Expect to see emerging markets become the seedbeds of global financial innovation. To boost the flow of capital into nascent sectors, unproven models, and markets deemed too “risky”, innovative financiers in emerging markets are testing new investment structures. Root Capital is incentivizing Latin America’s agribusinesses with outcome-based “bonus” payments. Rockefeller Foundation has incubated 50 promising models across more than two dozen countries in its Zero Gap grant portfolio (and has established an impact fund to finance their growth). India, South Africa and Jamaica are developing social impact exchanges to allow investors to buy shares of social enterprises.

  • Conservation finance. As emerging markets are home to much of the world’s biodiversity, rainforests and coastal areas, investors are designing impact finance around conservation. Ejido Verde’s community ownership model boosts native communities’ livelihoods and protects Mexico’s forestlands. Nature Conservancy is bringing reef insurance from Mexico to Florida and Hawaii. Packard Foundation seeded a Southeast Asia tropical forestry fund with a $10 million “impact tranche.”
  • ImpactAlpha is watching for: Financial innovations incubated in the global south to be replicated in the north to meet the challenges of climate change and inequality.

4. Resetting development finance.

Expect pressure on development finance institutions to play a more catalytic role in meeting the U.N. Sustainable Development Goals. The development finance institutions, or DFIs, still provide the bulk of capital for impact funds in emerging markets. India’s Aavishkaar raised equity funding from the Netherlands’ FMO to fuel its growth in Asia and Africa; LeapFrog Investments won a major commitment from OPIC. FinDev Canada was a key investor in Costa Rica-based EcoEnterprises’ third fund. To coax more commercial capital into emerging market impact funds, however, advocates say development finance institutions need to take greater risks.

  • Walking the talk. CDC Group launched its Catalyst Strategies initiative to respond to persistent market failures, support nascent markets and prove out new solutions. OPIC reset as the U.S. Development Finance Corp. with a bigger mandate and equity investment capacity. Canada jumped into the development finance last year with FinDev Canada.
  • ImpactAlpha is watching for: DFIs to accept higher risk or lower returns in order to attract more commercial capital to impact funds in emerging markets.

5. Raising the next fund.

Expect emerging-market impact fund managers to raise their second, third and fourth funds. The first wave of Latin American impact fund managers, with stocked pipelines and committed investors, are now raising second funds. LeapFrog raised $700 million for its third fund to back healthcare and financial services firms serving people earning less than $10 per day. Elevar Equity has raised four funds by searching out companies able to scale affordability-centered product and service businesses. “We want the DNA of the company to be focused on the end customer in the low-income community,” explains Elevar’s Sandeep Farias.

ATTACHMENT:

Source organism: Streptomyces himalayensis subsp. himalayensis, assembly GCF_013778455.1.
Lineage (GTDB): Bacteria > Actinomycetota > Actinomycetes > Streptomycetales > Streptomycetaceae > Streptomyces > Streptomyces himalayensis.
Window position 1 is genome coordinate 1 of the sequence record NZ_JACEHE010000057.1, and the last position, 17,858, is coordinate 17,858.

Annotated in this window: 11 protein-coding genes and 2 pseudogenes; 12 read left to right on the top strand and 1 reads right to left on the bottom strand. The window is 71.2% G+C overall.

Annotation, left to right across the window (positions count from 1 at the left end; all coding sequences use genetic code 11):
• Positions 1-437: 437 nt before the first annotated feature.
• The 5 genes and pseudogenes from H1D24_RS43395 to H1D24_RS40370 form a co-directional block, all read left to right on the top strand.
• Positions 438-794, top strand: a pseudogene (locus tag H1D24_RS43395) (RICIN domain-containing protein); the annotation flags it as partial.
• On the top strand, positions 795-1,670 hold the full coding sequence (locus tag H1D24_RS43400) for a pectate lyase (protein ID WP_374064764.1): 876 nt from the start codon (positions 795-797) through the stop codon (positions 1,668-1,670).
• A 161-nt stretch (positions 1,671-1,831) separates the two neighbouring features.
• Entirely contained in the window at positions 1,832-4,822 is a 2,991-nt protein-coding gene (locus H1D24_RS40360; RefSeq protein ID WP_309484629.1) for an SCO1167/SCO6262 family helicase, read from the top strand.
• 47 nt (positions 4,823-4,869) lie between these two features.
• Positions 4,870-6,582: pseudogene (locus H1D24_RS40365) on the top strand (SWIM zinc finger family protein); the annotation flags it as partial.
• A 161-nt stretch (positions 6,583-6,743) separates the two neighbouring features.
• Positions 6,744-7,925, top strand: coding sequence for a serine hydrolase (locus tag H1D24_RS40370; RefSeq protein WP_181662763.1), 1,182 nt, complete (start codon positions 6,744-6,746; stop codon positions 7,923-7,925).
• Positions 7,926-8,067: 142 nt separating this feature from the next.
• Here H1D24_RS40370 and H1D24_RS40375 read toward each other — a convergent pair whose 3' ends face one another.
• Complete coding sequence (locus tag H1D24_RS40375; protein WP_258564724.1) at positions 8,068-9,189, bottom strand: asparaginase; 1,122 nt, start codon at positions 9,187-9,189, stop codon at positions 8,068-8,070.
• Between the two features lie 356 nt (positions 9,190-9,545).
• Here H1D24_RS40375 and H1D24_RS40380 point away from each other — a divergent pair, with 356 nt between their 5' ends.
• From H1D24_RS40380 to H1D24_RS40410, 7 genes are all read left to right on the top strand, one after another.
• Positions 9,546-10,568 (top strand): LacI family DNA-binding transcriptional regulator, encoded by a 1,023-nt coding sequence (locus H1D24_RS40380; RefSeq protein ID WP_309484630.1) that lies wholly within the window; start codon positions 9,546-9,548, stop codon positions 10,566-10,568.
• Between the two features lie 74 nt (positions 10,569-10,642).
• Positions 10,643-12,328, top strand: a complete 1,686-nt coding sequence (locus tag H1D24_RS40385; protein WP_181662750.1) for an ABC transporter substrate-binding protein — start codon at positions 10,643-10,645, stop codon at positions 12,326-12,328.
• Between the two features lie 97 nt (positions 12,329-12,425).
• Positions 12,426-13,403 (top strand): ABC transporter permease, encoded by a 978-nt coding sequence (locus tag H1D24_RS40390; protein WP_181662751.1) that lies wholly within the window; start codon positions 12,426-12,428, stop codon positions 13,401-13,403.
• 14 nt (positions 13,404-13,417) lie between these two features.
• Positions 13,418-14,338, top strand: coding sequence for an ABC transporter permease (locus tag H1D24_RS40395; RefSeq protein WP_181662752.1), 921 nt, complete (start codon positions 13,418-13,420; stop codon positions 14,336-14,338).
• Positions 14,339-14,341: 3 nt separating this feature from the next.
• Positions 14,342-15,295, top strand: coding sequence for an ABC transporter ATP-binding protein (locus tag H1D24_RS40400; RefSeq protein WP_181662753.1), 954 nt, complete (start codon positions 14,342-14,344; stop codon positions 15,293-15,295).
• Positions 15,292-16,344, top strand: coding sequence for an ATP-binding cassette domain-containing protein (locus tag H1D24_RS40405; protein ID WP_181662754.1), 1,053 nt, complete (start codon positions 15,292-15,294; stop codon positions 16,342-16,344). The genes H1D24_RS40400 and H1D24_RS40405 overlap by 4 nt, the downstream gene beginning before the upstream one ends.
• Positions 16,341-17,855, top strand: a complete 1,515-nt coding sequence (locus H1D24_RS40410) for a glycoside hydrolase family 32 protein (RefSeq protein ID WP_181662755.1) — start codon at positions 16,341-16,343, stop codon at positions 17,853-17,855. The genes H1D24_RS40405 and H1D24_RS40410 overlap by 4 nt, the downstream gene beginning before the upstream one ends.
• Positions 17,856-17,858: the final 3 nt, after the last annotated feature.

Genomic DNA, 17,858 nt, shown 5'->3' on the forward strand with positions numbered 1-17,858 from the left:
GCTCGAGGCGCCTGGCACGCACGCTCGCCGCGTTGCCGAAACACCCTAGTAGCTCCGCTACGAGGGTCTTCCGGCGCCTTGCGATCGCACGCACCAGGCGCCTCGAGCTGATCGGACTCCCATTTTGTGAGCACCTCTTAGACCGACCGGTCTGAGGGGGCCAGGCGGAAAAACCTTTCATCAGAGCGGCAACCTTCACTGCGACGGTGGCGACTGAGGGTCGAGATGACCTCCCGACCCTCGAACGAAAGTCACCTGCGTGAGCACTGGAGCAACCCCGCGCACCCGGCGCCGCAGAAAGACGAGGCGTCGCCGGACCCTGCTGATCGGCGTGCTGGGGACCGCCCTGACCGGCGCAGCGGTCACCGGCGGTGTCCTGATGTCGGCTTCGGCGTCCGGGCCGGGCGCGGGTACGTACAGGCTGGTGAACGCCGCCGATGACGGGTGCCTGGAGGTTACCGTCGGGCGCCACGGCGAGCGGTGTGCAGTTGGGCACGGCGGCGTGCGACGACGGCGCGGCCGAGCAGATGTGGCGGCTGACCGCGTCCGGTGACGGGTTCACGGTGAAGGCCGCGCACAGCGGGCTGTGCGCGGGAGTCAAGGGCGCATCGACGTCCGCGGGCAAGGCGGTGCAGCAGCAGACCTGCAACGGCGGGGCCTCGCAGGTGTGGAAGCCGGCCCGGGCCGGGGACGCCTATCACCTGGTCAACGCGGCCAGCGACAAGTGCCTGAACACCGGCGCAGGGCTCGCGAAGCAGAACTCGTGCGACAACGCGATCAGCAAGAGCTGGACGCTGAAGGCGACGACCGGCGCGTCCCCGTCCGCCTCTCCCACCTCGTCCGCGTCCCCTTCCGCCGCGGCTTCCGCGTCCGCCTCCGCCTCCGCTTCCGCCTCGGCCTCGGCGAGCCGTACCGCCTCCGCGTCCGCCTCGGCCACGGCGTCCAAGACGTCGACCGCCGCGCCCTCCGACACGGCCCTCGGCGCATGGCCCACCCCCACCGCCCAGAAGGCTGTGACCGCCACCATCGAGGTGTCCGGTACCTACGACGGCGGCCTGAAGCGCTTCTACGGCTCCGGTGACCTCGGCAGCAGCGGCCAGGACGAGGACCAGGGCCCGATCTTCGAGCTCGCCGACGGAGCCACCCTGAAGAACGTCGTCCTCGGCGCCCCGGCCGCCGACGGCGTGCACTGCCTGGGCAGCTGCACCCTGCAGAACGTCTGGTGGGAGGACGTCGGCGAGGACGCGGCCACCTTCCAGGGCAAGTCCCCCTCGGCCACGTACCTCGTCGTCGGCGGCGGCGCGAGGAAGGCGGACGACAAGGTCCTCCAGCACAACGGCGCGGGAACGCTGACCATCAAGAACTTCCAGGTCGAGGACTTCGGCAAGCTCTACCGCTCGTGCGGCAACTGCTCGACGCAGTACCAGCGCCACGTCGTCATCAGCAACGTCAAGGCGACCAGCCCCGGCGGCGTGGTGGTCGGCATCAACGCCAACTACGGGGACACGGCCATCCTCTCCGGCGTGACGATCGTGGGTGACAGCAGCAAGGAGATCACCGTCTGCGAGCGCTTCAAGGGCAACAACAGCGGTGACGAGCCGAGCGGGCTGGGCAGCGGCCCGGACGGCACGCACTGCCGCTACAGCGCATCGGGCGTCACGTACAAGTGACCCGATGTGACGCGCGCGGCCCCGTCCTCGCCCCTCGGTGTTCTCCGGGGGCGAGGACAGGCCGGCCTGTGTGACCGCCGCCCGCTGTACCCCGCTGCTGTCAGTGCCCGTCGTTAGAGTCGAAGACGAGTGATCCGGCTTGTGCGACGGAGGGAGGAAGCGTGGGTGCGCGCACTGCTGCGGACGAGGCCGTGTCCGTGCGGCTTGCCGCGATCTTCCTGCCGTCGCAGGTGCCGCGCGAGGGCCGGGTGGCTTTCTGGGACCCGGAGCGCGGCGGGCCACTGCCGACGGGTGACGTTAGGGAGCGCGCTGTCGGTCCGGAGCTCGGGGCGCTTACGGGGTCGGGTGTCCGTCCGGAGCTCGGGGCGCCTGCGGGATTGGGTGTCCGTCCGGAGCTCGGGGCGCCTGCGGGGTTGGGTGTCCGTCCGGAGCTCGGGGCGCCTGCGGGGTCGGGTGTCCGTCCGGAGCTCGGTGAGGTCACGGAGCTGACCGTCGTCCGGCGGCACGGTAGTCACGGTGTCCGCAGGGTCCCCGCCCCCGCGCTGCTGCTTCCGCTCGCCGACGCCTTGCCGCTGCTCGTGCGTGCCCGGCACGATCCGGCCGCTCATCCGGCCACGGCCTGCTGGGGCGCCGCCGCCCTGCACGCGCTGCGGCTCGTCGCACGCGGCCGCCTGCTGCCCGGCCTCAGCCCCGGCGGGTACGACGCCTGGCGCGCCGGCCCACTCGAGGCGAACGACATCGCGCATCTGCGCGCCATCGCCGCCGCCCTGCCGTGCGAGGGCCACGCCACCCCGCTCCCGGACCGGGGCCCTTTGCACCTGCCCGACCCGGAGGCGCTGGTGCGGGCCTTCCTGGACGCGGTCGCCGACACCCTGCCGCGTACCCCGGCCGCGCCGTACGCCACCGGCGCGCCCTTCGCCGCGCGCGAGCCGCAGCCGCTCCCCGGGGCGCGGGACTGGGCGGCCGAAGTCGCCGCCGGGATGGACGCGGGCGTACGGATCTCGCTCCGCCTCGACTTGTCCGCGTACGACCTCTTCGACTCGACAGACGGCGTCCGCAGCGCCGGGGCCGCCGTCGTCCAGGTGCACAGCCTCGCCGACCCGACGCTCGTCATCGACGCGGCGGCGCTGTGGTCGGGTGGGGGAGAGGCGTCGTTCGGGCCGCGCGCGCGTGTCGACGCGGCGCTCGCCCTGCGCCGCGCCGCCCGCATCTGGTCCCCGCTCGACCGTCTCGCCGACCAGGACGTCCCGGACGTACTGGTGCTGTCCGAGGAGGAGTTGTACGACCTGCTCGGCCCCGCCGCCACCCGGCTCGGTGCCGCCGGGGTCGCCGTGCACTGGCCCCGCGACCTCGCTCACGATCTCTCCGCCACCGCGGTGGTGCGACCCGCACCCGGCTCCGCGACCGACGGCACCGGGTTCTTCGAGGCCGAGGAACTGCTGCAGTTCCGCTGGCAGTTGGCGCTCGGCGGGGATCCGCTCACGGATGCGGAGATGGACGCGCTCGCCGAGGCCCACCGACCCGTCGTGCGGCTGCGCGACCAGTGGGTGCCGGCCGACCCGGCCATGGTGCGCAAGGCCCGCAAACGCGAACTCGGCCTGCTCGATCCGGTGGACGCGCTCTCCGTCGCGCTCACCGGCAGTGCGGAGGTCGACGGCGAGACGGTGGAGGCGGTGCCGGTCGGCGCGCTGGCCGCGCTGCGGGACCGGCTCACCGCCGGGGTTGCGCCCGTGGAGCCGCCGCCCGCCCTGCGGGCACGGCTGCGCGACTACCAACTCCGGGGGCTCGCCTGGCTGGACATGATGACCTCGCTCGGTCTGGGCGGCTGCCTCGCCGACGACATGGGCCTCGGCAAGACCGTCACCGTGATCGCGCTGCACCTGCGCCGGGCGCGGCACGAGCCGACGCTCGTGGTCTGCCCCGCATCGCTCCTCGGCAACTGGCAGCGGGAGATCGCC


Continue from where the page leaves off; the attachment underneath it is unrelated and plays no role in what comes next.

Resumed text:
• Local investors. Regional funds are raising local capital. Adobe Capital’s second fund was backed by a cohort of Mexican investors. Nigerian gender-focused impact fund Aruwa Capital is targeting West African backers for its inaugural fund.
  • ImpactAlpha is watching for: Co-investment agreements that give private equity giants access to dealflow in emerging markets.

6. Watching out for mission drift as deals get bigger.

Expect bigger deals – and a backlash. Not long ago, nine-figure equity investments in emerging market startups were practically unheard of. This year, medical drone delivery company Zipline scored a whopping $190 million from TPG Growth’s Rise Fund, Temasek, Goldman Sachs and others. Andela, an African tech training and job placement venture, took in $100 million. Inclusive fintech was the big winner as private equity firms clamored to deploy billion dollar funds, including to Argentinian neo-bank Ualá, micro-lender Tala, and mobile credit company Branch. Off-grid solar companies in Africa raised hundreds of millions of dollars in 2019. The risk: Mission drift, as growth-stage investors press for, well, growth strategies that may cut against social impact objectives. If impact investing by large outside asset managers turns out to be just the latest form of emerging market growth capital, “it could lead to major expectation mis-matches going forward,” says Lok Capital’s Vishal Mehta

  • Mitigating mission drift. Andela cut back entry-level training and employment, while Kenyan agricultural logistics company Twiga shifted its supply chain away from smallholder farmers. A well-planned “roadmap” can help impact investors, particularly early-stage emerging market investors, manage mission drift in their portfolios.
  • ImpactAlpha is watching for: Collateral damage if perceptions of an impact “bubble” trigger a shake-out or market correction.